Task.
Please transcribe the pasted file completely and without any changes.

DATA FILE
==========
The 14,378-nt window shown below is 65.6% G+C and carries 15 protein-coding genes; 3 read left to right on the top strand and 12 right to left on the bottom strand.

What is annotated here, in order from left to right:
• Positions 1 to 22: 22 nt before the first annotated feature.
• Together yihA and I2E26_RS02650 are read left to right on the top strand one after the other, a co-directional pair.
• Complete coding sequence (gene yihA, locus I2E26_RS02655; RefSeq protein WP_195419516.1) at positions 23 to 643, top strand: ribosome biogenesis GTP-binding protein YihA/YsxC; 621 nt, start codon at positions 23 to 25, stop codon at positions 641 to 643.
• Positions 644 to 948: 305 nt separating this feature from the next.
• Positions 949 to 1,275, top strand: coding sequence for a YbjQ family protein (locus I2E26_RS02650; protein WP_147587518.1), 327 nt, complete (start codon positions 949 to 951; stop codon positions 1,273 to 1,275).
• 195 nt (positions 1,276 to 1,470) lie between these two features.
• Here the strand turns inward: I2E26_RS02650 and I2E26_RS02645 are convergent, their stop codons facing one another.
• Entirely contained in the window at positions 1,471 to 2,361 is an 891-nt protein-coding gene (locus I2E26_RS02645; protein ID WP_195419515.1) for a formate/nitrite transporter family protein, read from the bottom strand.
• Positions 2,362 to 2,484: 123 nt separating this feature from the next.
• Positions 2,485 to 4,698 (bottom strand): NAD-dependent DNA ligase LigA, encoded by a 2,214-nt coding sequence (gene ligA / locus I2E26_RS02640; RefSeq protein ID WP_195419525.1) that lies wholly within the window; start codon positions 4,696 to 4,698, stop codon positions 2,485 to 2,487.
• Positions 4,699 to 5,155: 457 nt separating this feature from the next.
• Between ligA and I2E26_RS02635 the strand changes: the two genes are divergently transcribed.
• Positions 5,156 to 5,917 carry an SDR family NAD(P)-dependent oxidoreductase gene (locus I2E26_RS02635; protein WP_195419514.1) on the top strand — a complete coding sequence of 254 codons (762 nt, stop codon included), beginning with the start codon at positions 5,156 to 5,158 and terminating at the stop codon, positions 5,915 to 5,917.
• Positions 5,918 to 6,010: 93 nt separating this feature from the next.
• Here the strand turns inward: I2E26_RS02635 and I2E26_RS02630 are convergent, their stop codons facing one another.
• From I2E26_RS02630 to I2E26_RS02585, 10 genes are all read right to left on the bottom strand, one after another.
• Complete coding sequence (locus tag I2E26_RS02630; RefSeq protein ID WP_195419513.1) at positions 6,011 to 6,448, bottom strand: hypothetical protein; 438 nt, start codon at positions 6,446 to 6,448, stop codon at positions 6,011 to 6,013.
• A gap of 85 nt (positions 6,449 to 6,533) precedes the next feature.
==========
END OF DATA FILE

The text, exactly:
The 14,378-nt window shown below is 65.6% G+C and carries 15 protein-coding genes; 3 read left to right on the top strand and 12 right to left on the bottom strand.

What is annotated here, in order from left to right:
• Positions 1 to 22: 22 nt before the first annotated feature.
• Together yihA and I2E26_RS02650 are read left to right on the top strand one after the other, a co-directional pair.
• Complete coding sequence (gene yihA, locus I2E26_RS02655; RefSeq protein WP_195419516.1) at positions 23 to 643, top strand: ribosome biogenesis GTP-binding protein YihA/YsxC; 621 nt, start codon at positions 23 to 25, stop codon at positions 641 to 643.
• Positions 644 to 948: 305 nt separating this feature from the next.
• Positions 949 to 1,275, top strand: coding sequence for a YbjQ family protein (locus I2E26_RS02650; protein WP_147587518.1), 327 nt, complete (start codon positions 949 to 951; stop codon positions 1,273 to 1,275).
• 195 nt (positions 1,276 to 1,470) lie between these two features.
• Here the strand turns inward: I2E26_RS02650 and I2E26_RS02645 are convergent, their stop codons facing one another.
• Entirely contained in the window at positions 1,471 to 2,361 is an 891-nt protein-coding gene (locus I2E26_RS02645; protein ID WP_195419515.1) for a formate/nitrite transporter family protein, read from the bottom strand.
• Positions 2,362 to 2,484: 123 nt separating this feature from the next.
• Positions 2,485 to 4,698 (bottom strand): NAD-dependent DNA ligase LigA, encoded by a 2,214-nt coding sequence (gene ligA / locus I2E26_RS02640; RefSeq protein ID WP_195419525.1) that lies wholly within the window; start codon positions 4,696 to 4,698, stop codon positions 2,485 to 2,487.
• Positions 4,699 to 5,155: 457 nt separating this feature from the next.
• Between ligA and I2E26_RS02635 the strand changes: the two genes are divergently transcribed.
• Positions 5,156 to 5,917 carry an SDR family NAD(P)-dependent oxidoreductase gene (locus I2E26_RS02635; protein WP_195419514.1) on the top strand — a complete coding sequence of 254 codons (762 nt, stop codon included), beginning with the start codon at positions 5,156 to 5,158 and terminating at the stop codon, positions 5,915 to 5,917.
• Positions 5,918 to 6,010: 93 nt separating this feature from the next.
• Here the strand turns inward: I2E26_RS02635 and I2E26_RS02630 are convergent, their stop codons facing one another.
• From I2E26_RS02630 to I2E26_RS02585, 10 genes are all read right to left on the bottom strand, one after another.
• Complete coding sequence (locus tag I2E26_RS02630; RefSeq protein ID WP_195419513.1) at positions 6,011 to 6,448, bottom strand: hypothetical protein; 438 nt, start codon at positions 6,446 to 6,448, stop codon at positions 6,011 to 6,013.
• A gap of 85 nt (positions 6,449 to 6,533) precedes the next feature.